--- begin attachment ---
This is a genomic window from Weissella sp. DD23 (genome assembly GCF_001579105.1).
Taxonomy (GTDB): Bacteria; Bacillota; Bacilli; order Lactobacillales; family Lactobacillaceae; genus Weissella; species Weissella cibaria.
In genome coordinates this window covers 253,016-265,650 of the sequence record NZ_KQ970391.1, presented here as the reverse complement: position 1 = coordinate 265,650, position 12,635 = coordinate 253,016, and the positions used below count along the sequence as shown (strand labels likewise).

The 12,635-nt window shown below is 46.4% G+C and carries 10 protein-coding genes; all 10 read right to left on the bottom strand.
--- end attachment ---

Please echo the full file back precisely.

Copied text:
This is a genomic window from Weissella sp. DD23 (genome assembly GCF_001579105.1).
Taxonomy (GTDB): Bacteria; Bacillota; Bacilli; order Lactobacillales; family Lactobacillaceae; genus Weissella; species Weissella cibaria.
In genome coordinates this window covers 253,016-265,650 of the sequence record NZ_KQ970391.1, presented here as the reverse complement: position 1 = coordinate 265,650, position 12,635 = coordinate 253,016, and the positions used below count along the sequence as shown (strand labels likewise).

The 12,635-nt window shown below is 46.4% G+C and carries 10 protein-coding genes; all 10 read right to left on the bottom strand.